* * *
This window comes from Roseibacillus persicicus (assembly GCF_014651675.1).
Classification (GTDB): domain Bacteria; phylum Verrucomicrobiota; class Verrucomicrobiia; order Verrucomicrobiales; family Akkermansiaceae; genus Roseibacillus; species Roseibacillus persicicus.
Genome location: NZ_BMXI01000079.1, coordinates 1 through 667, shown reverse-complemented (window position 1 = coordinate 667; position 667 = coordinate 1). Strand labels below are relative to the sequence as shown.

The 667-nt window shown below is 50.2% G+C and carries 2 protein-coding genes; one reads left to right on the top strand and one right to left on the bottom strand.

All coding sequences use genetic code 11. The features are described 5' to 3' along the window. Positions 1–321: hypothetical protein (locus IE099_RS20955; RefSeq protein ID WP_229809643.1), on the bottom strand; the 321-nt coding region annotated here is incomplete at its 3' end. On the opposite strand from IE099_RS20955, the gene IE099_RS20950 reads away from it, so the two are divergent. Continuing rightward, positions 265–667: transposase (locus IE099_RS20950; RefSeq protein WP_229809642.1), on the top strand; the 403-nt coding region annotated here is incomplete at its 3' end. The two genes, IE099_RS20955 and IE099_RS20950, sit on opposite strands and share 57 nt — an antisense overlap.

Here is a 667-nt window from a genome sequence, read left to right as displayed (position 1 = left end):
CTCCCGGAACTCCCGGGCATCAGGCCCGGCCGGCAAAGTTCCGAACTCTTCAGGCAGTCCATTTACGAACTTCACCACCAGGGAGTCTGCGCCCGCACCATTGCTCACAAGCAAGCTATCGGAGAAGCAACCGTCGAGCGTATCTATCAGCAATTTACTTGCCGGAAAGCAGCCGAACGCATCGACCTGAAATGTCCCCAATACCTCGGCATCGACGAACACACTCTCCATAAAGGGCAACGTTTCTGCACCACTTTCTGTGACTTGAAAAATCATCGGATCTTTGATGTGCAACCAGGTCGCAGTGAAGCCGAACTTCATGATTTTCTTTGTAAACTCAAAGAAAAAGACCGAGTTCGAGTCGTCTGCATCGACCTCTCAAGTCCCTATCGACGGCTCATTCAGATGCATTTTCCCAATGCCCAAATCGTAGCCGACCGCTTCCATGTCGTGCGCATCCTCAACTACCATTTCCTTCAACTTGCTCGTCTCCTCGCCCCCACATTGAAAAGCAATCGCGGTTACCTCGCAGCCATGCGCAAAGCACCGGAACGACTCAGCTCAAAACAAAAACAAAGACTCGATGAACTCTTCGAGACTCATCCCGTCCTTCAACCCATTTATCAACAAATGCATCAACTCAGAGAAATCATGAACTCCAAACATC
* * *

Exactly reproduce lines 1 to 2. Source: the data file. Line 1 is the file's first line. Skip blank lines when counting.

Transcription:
This window comes from Roseibacillus persicicus (assembly GCF_014651675.1).
Classification (GTDB): domain Bacteria; phylum Verrucomicrobiota; class Verrucomicrobiia; order Verrucomicrobiales; family Akkermansiaceae; genus Roseibacillus; species Roseibacillus persicicus.